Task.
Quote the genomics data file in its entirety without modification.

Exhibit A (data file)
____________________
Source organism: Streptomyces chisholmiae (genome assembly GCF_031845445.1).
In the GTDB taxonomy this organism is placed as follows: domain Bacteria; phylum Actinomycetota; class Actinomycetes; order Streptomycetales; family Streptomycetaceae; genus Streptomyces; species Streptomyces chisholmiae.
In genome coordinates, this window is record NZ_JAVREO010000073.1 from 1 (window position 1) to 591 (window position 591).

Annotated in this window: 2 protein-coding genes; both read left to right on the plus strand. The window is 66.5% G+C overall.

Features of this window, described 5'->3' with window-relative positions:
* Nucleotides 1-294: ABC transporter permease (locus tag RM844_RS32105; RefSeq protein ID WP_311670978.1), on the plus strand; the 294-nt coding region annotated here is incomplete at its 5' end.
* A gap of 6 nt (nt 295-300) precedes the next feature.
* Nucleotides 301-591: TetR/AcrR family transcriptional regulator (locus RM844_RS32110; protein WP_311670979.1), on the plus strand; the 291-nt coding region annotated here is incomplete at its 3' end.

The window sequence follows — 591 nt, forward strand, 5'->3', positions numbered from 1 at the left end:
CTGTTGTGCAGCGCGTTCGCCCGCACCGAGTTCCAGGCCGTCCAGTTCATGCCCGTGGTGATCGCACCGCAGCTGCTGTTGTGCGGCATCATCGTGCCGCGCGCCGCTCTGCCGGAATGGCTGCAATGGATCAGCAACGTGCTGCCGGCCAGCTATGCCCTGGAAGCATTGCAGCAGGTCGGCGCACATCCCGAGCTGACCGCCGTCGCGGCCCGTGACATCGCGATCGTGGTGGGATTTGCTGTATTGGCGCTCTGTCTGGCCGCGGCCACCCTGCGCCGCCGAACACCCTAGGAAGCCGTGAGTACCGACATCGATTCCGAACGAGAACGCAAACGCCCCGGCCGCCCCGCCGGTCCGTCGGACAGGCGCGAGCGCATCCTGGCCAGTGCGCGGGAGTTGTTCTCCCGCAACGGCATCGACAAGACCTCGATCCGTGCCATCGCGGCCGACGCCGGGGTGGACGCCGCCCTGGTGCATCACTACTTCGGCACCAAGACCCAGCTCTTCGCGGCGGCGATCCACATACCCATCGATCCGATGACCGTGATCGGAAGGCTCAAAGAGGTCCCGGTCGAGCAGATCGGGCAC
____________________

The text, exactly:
Source organism: Streptomyces chisholmiae (genome assembly GCF_031845445.1).
In the GTDB taxonomy this organism is placed as follows: domain Bacteria; phylum Actinomycetota; class Actinomycetes; order Streptomycetales; family Streptomycetaceae; genus Streptomyces; species Streptomyces chisholmiae.
In genome coordinates, this window is record NZ_JAVREO010000073.1 from 1 (window position 1) to 591 (window position 591).

Annotated in this window: 2 protein-coding genes; both read left to right on the plus strand. The window is 66.5% G+C overall.

Features of this window, described 5'->3' with window-relative positions:
* Nucleotides 1-294: ABC transporter permease (locus tag RM844_RS32105; RefSeq protein ID WP_311670978.1), on the plus strand; the 294-nt coding region annotated here is incomplete at its 5' end.
* A gap of 6 nt (nt 295-300) precedes the next feature.
* Nucleotides 301-591: TetR/AcrR family transcriptional regulator (locus RM844_RS32110; protein WP_311670979.1), on the plus strand; the 291-nt coding region annotated here is incomplete at its 3' end.

The window sequence follows — 591 nt, forward strand, 5'->3', positions numbered from 1 at the left end:
CTGTTGTGCAGCGCGTTCGCCCGCACCGAGTTCCAGGCCGTCCAGTTCATGCCCGTGGTGATCGCACCGCAGCTGCTGTTGTGCGGCATCATCGTGCCGCGCGCCGCTCTGCCGGAATGGCTGCAATGGATCAGCAACGTGCTGCCGGCCAGCTATGCCCTGGAAGCATTGCAGCAGGTCGGCGCACATCCCGAGCTGACCGCCGTCGCGGCCCGTGACATCGCGATCGTGGTGGGATTTGCTGTATTGGCGCTCTGTCTGGCCGCGGCCACCCTGCGCCGCCGAACACCCTAGGAAGCCGTGAGTACCGACATCGATTCCGAACGAGAACGCAAACGCCCCGGCCGCCCCGCCGGTCCGTCGGACAGGCGCGAGCGCATCCTGGCCAGTGCGCGGGAGTTGTTCTCCCGCAACGGCATCGACAAGACCTCGATCCGTGCCATCGCGGCCGACGCCGGGGTGGACGCCGCCCTGGTGCATCACTACTTCGGCACCAAGACCCAGCTCTTCGCGGCGGCGATCCACATACCCATCGATCCGATGACCGTGATCGGAAGGCTCAAAGAGGTCCCGGTCGAGCAGATCGGGCAC